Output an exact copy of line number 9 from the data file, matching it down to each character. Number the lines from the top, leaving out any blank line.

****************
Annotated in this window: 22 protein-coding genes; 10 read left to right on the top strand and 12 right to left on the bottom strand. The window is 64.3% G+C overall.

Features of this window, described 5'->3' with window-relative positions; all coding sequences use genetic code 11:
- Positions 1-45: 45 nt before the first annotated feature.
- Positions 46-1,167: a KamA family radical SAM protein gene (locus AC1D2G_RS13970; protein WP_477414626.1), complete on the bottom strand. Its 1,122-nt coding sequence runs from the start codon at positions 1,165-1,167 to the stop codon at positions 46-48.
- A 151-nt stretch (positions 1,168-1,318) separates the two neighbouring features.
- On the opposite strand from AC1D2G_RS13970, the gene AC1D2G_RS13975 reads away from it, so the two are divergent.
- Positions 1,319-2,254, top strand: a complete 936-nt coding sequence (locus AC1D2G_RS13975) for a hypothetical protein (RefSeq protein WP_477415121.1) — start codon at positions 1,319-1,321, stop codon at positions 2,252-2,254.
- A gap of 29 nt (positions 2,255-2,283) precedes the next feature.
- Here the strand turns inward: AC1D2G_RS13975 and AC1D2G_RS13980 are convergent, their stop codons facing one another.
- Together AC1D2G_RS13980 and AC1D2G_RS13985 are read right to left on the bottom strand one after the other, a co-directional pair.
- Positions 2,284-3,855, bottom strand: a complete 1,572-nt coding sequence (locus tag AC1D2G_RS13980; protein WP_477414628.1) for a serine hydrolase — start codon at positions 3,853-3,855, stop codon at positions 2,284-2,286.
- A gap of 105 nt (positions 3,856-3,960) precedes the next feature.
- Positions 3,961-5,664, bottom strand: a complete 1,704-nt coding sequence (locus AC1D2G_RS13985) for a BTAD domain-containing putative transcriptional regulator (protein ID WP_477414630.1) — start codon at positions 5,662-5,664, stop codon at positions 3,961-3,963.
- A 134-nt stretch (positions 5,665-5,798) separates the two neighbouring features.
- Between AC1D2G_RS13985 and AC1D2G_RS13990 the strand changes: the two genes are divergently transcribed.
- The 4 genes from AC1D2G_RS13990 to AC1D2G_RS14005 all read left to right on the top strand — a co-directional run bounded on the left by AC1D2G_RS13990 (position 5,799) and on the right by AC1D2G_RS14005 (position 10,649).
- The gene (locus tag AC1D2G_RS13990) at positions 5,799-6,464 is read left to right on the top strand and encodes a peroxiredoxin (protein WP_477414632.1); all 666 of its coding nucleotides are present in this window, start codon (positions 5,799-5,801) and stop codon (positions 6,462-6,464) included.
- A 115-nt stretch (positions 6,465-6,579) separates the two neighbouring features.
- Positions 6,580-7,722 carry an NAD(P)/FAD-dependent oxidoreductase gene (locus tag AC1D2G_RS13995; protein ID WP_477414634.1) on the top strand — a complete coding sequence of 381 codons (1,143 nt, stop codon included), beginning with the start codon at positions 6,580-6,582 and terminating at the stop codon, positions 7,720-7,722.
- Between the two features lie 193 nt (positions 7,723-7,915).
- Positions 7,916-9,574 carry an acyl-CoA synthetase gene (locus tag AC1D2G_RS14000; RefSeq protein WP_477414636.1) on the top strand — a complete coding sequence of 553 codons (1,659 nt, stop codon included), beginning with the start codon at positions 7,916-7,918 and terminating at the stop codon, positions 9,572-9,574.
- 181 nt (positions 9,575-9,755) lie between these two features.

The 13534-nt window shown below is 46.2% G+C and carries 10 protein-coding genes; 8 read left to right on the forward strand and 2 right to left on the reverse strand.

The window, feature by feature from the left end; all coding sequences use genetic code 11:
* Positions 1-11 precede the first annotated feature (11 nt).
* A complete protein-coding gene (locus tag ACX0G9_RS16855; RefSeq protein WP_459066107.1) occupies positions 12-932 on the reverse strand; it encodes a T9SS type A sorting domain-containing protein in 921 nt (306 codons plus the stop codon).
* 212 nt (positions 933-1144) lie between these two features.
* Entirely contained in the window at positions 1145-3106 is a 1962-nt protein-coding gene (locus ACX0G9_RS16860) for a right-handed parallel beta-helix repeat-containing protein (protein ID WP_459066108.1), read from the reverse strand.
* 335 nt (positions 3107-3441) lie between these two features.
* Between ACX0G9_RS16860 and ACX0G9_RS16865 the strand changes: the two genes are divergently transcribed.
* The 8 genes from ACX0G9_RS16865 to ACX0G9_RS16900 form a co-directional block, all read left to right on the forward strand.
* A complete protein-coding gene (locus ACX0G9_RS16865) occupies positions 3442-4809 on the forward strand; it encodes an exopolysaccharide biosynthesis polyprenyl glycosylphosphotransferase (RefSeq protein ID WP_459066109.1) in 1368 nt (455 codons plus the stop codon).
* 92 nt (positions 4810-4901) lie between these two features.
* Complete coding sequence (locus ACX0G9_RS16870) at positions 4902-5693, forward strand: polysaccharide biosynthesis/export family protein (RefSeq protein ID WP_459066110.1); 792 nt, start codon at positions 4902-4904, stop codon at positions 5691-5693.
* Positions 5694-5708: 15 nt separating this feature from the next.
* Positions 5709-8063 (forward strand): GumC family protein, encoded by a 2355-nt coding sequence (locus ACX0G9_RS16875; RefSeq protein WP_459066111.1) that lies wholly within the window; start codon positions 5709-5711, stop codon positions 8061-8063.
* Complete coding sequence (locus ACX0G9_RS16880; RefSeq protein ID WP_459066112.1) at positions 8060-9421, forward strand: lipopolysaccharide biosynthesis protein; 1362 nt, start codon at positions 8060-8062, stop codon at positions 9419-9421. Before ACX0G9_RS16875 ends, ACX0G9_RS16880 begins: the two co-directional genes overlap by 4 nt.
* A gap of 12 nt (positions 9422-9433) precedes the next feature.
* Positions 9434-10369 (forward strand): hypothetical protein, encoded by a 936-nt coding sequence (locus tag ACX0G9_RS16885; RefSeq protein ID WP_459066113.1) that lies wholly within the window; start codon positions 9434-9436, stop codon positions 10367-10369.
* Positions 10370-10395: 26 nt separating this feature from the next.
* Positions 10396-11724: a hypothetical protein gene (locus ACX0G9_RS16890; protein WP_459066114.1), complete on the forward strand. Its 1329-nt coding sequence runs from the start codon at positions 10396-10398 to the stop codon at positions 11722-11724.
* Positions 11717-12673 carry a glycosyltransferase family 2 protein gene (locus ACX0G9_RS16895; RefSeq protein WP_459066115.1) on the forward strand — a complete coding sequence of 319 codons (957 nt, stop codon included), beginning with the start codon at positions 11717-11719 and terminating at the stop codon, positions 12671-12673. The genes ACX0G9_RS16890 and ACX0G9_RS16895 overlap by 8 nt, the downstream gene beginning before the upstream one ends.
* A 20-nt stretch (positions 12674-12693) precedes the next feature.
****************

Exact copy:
- Here the strand turns inward: AC1D2G_RS13975 and AC1D2G_RS13980 are convergent, their stop codons facing one another.